Otters surprise scientists by learning how to solve puzzles from one another

Research also provides evidence otters have capacity for long-term memory

Harry Cockburn
Wednesday 11 November 2020 07:55 GMT
When one otter solved a puzzle, its ‘friends’ quickly figured it out too, researchers found
When one otter solved a puzzle, its ‘friends’ quickly figured it out too, researchers found

Otters are naturally playful and inquisitive animals, but a new study reveals that asian short-clawed otters actively learn from one another when solving puzzles to get food.

A research team at the University of Exeter gave groups of otters a variety of different transparent containers, each containing meatballs as bait.

These plastic puzzles could be opened by twisting or pulling a particular lid or handle.

The researchers found evidence of “social learning” - as when one otter cracked the puzzle, its closest “friends” quickly figured it out too.

The otters saw each puzzle twice, several months apart, and when they came back to it, the researchers found the otters could solve the puzzle 69 per cent faster on average the second time round. They said this suggests the animals have a capacity for long-term memory.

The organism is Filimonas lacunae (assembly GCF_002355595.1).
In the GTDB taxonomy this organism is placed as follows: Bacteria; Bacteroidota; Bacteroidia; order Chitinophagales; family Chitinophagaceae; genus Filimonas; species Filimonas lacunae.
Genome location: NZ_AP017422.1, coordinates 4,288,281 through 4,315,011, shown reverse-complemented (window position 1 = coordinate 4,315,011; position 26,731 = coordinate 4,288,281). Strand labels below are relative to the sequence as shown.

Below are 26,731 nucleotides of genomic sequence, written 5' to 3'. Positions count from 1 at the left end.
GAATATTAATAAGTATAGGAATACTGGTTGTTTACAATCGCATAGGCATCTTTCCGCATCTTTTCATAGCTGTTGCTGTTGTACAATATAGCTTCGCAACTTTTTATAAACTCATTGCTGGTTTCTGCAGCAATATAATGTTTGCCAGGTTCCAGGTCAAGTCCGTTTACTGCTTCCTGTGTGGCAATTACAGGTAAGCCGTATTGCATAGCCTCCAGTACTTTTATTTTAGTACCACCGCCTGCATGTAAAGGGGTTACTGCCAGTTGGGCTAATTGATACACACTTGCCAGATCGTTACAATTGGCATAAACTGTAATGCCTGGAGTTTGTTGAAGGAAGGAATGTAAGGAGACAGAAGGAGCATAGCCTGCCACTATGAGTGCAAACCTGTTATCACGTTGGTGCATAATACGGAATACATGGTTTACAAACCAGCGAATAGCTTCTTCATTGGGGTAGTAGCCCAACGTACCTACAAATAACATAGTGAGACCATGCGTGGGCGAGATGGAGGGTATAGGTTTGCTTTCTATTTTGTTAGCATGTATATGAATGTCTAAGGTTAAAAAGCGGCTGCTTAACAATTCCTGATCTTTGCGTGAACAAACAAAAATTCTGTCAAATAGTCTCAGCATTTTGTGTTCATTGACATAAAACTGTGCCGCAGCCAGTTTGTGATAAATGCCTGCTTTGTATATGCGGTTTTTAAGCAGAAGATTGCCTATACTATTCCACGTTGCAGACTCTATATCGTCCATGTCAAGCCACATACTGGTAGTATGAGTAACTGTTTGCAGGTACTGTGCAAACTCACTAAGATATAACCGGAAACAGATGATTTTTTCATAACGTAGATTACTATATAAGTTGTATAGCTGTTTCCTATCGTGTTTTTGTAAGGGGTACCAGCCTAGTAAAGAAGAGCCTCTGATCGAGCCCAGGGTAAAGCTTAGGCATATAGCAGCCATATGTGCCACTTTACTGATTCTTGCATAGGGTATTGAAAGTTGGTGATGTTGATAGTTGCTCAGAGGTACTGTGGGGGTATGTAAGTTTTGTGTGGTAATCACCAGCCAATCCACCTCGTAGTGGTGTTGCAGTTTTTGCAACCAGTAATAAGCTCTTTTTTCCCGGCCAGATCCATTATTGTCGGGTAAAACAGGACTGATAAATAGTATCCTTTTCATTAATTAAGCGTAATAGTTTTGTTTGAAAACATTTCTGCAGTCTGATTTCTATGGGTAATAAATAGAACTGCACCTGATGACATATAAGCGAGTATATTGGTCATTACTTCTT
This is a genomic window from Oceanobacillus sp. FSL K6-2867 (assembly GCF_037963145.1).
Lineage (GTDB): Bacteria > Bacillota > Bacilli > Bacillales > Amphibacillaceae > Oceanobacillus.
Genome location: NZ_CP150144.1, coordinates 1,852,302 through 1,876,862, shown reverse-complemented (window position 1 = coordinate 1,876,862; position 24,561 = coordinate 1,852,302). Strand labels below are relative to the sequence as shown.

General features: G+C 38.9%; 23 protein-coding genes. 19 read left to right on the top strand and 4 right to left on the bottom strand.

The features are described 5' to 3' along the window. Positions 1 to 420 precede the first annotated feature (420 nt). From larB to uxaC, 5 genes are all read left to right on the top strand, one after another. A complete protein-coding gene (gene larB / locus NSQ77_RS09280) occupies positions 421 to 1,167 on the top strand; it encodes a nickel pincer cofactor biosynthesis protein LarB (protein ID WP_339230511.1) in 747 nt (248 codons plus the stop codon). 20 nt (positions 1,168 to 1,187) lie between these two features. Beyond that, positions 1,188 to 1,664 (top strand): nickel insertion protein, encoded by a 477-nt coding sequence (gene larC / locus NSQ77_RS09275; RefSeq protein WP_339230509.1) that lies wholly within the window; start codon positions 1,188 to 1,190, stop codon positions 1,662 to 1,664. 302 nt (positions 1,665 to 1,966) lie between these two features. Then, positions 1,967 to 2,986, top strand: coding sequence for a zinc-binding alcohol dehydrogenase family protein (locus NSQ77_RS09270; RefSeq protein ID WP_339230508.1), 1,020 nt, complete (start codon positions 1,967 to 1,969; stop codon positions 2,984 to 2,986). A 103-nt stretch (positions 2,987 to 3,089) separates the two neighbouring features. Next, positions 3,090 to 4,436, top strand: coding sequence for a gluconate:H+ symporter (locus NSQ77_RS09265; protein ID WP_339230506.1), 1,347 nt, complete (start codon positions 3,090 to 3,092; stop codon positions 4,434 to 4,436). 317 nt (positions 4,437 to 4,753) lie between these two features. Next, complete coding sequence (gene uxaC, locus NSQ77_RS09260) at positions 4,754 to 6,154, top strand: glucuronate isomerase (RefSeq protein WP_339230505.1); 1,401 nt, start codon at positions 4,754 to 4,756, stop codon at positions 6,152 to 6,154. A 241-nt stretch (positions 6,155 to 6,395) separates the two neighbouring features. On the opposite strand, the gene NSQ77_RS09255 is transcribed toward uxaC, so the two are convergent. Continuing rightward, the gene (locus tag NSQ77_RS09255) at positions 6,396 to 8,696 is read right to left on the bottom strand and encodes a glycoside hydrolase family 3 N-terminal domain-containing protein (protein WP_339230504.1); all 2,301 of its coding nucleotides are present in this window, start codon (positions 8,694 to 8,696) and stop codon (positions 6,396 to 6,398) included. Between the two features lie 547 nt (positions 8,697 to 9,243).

“Asian short-clawed otters are declining in the wild, partly due to overfishing and pollution affecting the crustaceans and small fish they feed on,” said lead author Alex Saliveros, of the Centre for Ecology and Conservation on Exeter's Penryn Campus in Cornwall.

“With that in mind, we wanted to understand more about how they learn and remember information about new food sources.

“Being able to catch new prey in new ways, and to pass on that knowledge, could be important in terms of conservation.

“Our study is the first to show evidence of social learning and long-term memory in Asian short-clawed otters - which may be good news in terms of their adaptability and future survival.”

By building up a picture of the otters’ “social networks” - done by examining which otters spent most time together - before presenting them with the puzzles, the researchers were able to see how problem-solving techniques passed through the otter groups.

Senior author Dr Neeltje Boogert said: “We previously found that smooth-coated otters learn from each other.

“Now that we know Asian short-clawed otters do so as well, we can start investigating how we might transmit critical survival information regarding new foods and predators through wild otter groups more generally.”

The Asian small-clawed otter is the world’s smallest otter species, and mainly lives in mangrove swamps and freshwater wetlands in south and southeast Asia.

The species faces ongoing habitat loss, pollution, and is hunted in some areas. it is listed as “vulnerable” on the IUCN Red List.

The research is published in the journal Royal Society Open Science.

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